Sea Oaks

Sea Oaks Country Club has become an off-the-beaten-path destination course for many golfers.

It’s a relatively hidden gem, located a couple miles east of Garden State Parkway exit 58. In golf-rich Southern New Jersey, it was the last of the high-end, daily-fee golf courses opened to provide a valued area niche: the one-day country club experience for about $100.

Fast-forward to 2019 and Sea Oaks, the Little Egg Harbor facility that opened in 2001, now fashions an on-site hotel, restaurant, banquet facility and destination status. A three or four day mini-vacation can be planned using this facility as a headquarters. One can play a couple rounds here or mix it in with nearby courses and area attractions.

Step out of the hotel onto the first tee. The 31-room Inn at Sea Oaks has significantly-discounted rates when one plays golf here. Stay and play packages can also be set up with the club.

Brad Miller, the club’s head pro and tournament coordinator, believes the option of six tee boxes appeals both to long-ball strikers and higher-handicap players.

“To me, setting the tone for an enjoyable round of golf begins with proper tee box selection,” he says. “Our golf course can play between 5150 yards and 6950 yards.”

Sea Oaks has two personalities. It displays a wide-open, forgiving, front nine that encourages long hitters and a tight back nine that demands accuracy and shot placement. Each has showcase holes.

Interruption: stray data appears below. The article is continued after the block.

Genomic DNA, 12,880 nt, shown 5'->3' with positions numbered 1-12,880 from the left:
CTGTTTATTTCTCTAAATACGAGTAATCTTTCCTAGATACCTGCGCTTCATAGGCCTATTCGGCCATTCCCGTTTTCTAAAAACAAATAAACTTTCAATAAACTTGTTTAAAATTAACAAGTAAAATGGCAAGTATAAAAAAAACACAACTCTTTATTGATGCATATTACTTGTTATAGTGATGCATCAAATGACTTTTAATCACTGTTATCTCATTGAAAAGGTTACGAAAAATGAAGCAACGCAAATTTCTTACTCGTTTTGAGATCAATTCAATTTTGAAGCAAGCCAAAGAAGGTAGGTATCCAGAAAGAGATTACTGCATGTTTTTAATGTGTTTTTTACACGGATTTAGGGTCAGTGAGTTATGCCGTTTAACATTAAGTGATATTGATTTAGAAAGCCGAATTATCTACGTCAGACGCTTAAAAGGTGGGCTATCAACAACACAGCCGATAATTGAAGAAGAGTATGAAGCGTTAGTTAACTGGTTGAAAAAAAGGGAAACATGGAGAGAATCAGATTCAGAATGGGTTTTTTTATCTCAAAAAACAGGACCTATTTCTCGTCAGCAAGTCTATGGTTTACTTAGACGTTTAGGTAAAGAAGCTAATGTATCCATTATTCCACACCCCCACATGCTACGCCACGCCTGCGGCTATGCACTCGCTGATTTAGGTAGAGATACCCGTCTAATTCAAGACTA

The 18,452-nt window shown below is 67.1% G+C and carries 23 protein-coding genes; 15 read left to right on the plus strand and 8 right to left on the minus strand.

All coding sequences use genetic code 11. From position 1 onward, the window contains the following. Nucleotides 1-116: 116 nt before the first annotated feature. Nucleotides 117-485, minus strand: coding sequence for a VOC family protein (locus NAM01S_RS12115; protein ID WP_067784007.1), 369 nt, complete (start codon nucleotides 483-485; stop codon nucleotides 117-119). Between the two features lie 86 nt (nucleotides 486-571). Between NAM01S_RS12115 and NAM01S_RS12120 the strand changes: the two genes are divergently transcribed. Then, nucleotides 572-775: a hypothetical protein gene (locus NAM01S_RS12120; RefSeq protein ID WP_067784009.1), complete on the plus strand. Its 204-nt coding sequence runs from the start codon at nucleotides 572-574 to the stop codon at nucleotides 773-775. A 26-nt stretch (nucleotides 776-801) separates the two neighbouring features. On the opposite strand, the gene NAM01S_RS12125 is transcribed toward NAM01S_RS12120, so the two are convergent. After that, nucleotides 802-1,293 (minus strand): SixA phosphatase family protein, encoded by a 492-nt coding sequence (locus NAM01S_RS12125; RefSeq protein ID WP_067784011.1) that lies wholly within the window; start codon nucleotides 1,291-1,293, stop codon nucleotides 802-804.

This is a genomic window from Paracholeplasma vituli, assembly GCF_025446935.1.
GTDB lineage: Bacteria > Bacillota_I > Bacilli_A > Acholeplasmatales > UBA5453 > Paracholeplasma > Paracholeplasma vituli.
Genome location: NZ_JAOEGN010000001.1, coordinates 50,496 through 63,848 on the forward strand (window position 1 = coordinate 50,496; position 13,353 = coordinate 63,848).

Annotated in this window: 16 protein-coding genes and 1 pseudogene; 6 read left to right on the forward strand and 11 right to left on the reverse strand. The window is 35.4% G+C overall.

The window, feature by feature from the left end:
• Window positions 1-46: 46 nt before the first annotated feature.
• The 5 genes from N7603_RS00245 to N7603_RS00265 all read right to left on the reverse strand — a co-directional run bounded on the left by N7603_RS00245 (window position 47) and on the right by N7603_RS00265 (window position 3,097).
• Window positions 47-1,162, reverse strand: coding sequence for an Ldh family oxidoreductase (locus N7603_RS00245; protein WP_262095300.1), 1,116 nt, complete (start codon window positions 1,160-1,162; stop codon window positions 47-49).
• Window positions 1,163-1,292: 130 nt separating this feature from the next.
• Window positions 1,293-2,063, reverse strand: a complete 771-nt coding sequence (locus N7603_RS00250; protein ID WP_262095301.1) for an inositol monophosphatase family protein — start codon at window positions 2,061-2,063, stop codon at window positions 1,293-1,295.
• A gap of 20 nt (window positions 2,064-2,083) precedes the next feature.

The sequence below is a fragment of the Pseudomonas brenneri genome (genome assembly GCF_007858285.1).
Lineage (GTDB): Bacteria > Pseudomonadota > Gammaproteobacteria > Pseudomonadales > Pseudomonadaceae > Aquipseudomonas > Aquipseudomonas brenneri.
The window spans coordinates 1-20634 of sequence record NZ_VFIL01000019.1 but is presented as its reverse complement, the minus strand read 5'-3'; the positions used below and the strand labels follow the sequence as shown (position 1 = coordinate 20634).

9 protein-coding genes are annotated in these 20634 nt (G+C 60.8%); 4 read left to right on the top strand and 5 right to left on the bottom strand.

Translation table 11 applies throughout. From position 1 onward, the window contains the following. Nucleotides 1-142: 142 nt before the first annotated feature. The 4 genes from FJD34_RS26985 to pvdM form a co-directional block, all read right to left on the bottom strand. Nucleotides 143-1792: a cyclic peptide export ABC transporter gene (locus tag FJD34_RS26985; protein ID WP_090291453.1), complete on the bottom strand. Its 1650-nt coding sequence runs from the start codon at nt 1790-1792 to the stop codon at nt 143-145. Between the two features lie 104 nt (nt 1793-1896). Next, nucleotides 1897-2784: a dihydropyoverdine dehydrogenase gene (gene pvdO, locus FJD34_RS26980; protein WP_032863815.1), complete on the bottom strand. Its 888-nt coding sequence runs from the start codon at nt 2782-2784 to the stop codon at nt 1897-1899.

The fifth is considered the toughest at 370 yards from the mid tees. A downhill shot should favor the right center of the fairway. The second goes to an elevated green, which falls away sharply short and left to a large waste bunker. Accounting for the slope is the key to this hole.

The ninth is an uphill, 500-yard layout from the mid-tees and plays perhaps 50 yards because of the slope. The second shot is the key component. Players must clear a 50-yard area containing mounded moguls making it rough to reach the flat area for an approach. A ball buried inside the gap will usually require a punch-out shot. A two-tiered green finishes off a difficult hole.

Miller also is partial to 13, a par 4 that plays 370 yards.

“It is a slight dog-leg right with bunkers staring right at you, appearing to be in the middle of the fairway,” he says. “A good tee shot will have you just to the left of the bunkers, or the longer hitter can try to carry the bunkers. Depending on your driver distance, a good tee shot leaves you between 110-175 yards. Your second shot could be a somewhat blind one, and is to a massive green (shared with hole #15)

tilted from back to front. Strive to make a Birdie “3”, but a Par

“4” is always a solid score on this hole,” he asserts.

Bogey, one shot higher than par, would be good enough for many players on two long, demanding back-nine holes.

The twelfth is a par 3 stretching 235 yards from the back tees, 195 from the mid-set. Waste bunkers dominate the entire left side. The right-side landing area and pathway to the green invite a shot based on varied levels of confidence. A safe play is to the open area. A bolder move is trying to hit the green and the boldest maneuver would be to shoot for the flag, especially if it is placed left, over the traps. The tee shot requires accuracy and distance.

Sixteen is a picturesque par-5 at 540 yards from the back tees and 495 from the middle. Most people should play conservatively with two shots to the right side of the fairway providing a good look into the green for the approach. A relative few may try to play the left side, clear the lake in two and reach the green. Looks like more risk than reward.

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